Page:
LISA Pathfinder takes major step in hunt for gravitational waves
Sensors destined for ESA’s LISA Pathfinder mission in 2014 have far exceeded expectations, paving the way for a mission to detect one of the most elusive forces permeating through space – gravitational waves.
The Optical Metrology Subsystem underwent its first full tests under space-like temperature and vacuum conditions using an almost complete version of the spacecraft.
The results exceeded the precision required to detect the enigmatic ripples in the fabric of space and time predicted by Albert Einstein – and did it by two to three times.
In space, LISA Pathfinder will measure the distance between two free-floating gold–platinum cubes using lasers. In the ground tests currently being performed by the team in Ottobrunn, Germany, these cubes are replaced by separate mirrors.
In addition to measuring the distance between the cubes, it also measures their angles with respect to the laser beams – and the tests show an accuracy of 10 billionths of a degree.
“This is equivalent to the angle subtended by an astronaut’s footprint on the Moon!” notes Paul McNamara, Project Scientist for the LISA Pathfinder mission.
Under perfect conditions in space, the free-floating cubes would be expected to exactly copy each other’s motions.
However, according to Einstein’s general theory of relativity, if a gravitational wave were to pass through space, possibly caused by an event as catastrophic as the collision of two black holes, then a minuscule distortion in the fabric of space itself would be detectable.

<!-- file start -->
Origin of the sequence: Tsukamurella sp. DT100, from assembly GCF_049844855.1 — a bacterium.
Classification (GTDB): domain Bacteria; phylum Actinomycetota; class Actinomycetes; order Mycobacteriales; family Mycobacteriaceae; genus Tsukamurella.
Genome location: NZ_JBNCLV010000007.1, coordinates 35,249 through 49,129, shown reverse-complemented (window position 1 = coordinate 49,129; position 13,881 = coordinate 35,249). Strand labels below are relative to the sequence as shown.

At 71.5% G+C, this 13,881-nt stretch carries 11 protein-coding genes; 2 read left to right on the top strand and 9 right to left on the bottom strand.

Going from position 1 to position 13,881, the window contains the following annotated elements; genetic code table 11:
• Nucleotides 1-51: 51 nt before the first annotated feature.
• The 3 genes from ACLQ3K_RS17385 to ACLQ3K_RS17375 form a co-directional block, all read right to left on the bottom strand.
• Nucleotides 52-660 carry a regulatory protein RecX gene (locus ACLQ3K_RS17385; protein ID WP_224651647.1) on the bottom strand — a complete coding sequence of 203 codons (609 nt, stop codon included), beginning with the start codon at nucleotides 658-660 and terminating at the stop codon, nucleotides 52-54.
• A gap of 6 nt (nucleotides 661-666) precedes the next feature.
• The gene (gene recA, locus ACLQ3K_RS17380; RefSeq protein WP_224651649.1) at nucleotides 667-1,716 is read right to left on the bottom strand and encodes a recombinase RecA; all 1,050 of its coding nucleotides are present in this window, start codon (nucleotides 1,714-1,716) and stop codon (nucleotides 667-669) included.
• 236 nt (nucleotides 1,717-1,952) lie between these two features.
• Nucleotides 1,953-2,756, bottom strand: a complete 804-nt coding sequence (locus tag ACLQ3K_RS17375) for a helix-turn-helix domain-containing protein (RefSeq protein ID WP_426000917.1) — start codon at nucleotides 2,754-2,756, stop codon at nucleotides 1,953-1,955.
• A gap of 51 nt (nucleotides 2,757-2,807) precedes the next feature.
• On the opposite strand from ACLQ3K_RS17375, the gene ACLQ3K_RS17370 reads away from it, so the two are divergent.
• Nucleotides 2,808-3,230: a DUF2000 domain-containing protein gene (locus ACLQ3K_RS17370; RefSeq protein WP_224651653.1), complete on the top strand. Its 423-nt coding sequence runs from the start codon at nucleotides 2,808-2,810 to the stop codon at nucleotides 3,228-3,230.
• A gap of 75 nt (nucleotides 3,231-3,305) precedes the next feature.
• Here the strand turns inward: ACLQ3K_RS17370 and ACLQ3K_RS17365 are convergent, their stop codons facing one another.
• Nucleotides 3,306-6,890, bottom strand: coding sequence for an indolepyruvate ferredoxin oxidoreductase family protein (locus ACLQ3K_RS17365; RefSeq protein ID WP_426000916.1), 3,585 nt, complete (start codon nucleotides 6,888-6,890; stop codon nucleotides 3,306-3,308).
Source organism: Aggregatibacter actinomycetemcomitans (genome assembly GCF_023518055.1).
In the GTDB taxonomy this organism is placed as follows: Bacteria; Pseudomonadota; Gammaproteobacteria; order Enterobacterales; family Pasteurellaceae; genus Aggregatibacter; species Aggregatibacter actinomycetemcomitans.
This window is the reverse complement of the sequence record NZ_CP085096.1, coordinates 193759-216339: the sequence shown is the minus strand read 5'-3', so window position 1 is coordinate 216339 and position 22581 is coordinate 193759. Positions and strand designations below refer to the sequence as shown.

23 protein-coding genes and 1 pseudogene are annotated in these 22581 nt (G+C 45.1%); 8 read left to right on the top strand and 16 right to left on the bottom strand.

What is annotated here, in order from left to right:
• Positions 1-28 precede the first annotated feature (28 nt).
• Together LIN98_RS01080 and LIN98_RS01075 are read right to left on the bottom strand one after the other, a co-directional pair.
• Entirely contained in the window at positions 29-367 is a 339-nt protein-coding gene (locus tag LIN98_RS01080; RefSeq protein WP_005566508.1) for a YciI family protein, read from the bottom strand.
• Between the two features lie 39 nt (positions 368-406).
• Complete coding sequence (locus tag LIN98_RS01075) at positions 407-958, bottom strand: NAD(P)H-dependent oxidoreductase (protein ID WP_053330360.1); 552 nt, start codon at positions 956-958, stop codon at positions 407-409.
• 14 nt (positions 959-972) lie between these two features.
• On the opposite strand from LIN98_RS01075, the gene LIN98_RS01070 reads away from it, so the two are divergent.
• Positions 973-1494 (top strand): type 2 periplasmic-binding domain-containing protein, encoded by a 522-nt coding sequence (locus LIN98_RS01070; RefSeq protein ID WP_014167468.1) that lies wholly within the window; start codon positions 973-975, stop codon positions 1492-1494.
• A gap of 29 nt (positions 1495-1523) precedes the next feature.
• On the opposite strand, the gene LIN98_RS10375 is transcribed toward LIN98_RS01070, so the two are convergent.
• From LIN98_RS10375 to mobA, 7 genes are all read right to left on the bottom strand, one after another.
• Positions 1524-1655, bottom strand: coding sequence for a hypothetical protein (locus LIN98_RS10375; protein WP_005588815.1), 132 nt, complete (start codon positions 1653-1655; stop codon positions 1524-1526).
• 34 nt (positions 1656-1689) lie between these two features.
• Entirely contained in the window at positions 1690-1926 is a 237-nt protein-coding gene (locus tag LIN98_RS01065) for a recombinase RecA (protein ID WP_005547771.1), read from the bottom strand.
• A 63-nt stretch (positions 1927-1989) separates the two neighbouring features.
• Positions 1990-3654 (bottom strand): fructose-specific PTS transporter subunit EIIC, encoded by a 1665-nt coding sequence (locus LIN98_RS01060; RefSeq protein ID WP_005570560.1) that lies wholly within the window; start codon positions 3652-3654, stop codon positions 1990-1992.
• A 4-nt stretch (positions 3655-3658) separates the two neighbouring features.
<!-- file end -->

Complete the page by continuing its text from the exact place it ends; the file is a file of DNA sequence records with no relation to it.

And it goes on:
The accuracy required to detect such a subtle change is phenomenal: around a hundredth the size of an atom – a picometre.
The requirement set for the instrument was around 6 picometres, measured over 1000 seconds, which the team initially bettered in 2010.
During the latest testing, a staggering 2 picometre accuracy was obtained, far exceeding the best performance for an instrument of this type.
“The whole team has worked extremely hard to make this measurement possible,” said Dr McNamara.
“When LISA Pathfinder is launched and we're in the quiet environment of space some 1.5 million km from Earth, we expect that performance will be even better.”
The instrument team from Astrium GmbH, the Albert Einstein Institute and ESA are testing the Optical Metrology Subsystem during LISA Pathfinder thermal vacuum tests in Ottobrunn by spacecraft prime contractor Astrium (UK) Ltd.
LISA Pathfinder is expected to be launched in mid-2014 to demonstrate the technologies and endurance in space for a New Gravitational wave Observatory mission, one of the candidates for ESA’s next flagship mission, planned for a launch early in the next decade, aiming to find this final piece in Einstein’s cosmic puzzle.